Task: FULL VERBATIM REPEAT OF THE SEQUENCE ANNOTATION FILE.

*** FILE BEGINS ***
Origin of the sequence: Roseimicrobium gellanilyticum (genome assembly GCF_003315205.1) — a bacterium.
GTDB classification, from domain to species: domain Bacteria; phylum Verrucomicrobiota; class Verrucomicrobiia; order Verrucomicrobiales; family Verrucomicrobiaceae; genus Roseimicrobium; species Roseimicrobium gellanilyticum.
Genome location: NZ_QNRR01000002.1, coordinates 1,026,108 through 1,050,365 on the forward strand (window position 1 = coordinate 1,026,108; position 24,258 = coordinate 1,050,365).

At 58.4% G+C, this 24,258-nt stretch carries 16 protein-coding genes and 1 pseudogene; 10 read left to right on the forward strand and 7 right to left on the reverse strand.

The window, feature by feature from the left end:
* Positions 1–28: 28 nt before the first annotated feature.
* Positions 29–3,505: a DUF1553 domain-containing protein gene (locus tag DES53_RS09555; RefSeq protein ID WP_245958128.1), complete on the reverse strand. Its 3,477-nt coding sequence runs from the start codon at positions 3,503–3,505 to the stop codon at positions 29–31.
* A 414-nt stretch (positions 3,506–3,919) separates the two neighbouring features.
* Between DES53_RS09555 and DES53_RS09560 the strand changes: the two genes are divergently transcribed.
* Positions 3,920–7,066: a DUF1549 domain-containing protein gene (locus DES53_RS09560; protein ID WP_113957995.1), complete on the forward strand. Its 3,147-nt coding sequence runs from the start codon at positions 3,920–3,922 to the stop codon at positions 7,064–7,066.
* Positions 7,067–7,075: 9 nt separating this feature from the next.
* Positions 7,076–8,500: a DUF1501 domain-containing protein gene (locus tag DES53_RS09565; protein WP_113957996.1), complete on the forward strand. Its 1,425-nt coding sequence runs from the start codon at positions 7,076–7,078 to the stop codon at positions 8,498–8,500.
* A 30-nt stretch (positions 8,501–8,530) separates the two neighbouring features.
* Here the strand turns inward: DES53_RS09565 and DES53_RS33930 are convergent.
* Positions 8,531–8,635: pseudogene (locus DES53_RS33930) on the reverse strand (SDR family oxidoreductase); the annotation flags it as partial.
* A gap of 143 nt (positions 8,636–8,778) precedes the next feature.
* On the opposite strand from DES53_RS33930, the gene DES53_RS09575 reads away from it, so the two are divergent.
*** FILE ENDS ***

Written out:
Origin of the sequence: Roseimicrobium gellanilyticum (genome assembly GCF_003315205.1) — a bacterium.
GTDB classification, from domain to species: domain Bacteria; phylum Verrucomicrobiota; class Verrucomicrobiia; order Verrucomicrobiales; family Verrucomicrobiaceae; genus Roseimicrobium; species Roseimicrobium gellanilyticum.
Genome location: NZ_QNRR01000002.1, coordinates 1,026,108 through 1,050,365 on the forward strand (window position 1 = coordinate 1,026,108; position 24,258 = coordinate 1,050,365).

At 58.4% G+C, this 24,258-nt stretch carries 16 protein-coding genes and 1 pseudogene; 10 read left to right on the forward strand and 7 right to left on the reverse strand.

The window, feature by feature from the left end:
* Positions 1–28: 28 nt before the first annotated feature.
* Positions 29–3,505: a DUF1553 domain-containing protein gene (locus tag DES53_RS09555; RefSeq protein ID WP_245958128.1), complete on the reverse strand. Its 3,477-nt coding sequence runs from the start codon at positions 3,503–3,505 to the stop codon at positions 29–31.
* A 414-nt stretch (positions 3,506–3,919) separates the two neighbouring features.
* Between DES53_RS09555 and DES53_RS09560 the strand changes: the two genes are divergently transcribed.
* Positions 3,920–7,066: a DUF1549 domain-containing protein gene (locus DES53_RS09560; protein ID WP_113957995.1), complete on the forward strand. Its 3,147-nt coding sequence runs from the start codon at positions 3,920–3,922 to the stop codon at positions 7,064–7,066.
* Positions 7,067–7,075: 9 nt separating this feature from the next.
* Positions 7,076–8,500: a DUF1501 domain-containing protein gene (locus tag DES53_RS09565; protein WP_113957996.1), complete on the forward strand. Its 1,425-nt coding sequence runs from the start codon at positions 7,076–7,078 to the stop codon at positions 8,498–8,500.
* A 30-nt stretch (positions 8,501–8,530) separates the two neighbouring features.
* Here the strand turns inward: DES53_RS09565 and DES53_RS33930 are convergent.
* Positions 8,531–8,635: pseudogene (locus DES53_RS33930) on the reverse strand (SDR family oxidoreductase); the annotation flags it as partial.
* A gap of 143 nt (positions 8,636–8,778) precedes the next feature.
* On the opposite strand from DES53_RS33930, the gene DES53_RS09575 reads away from it, so the two are divergent.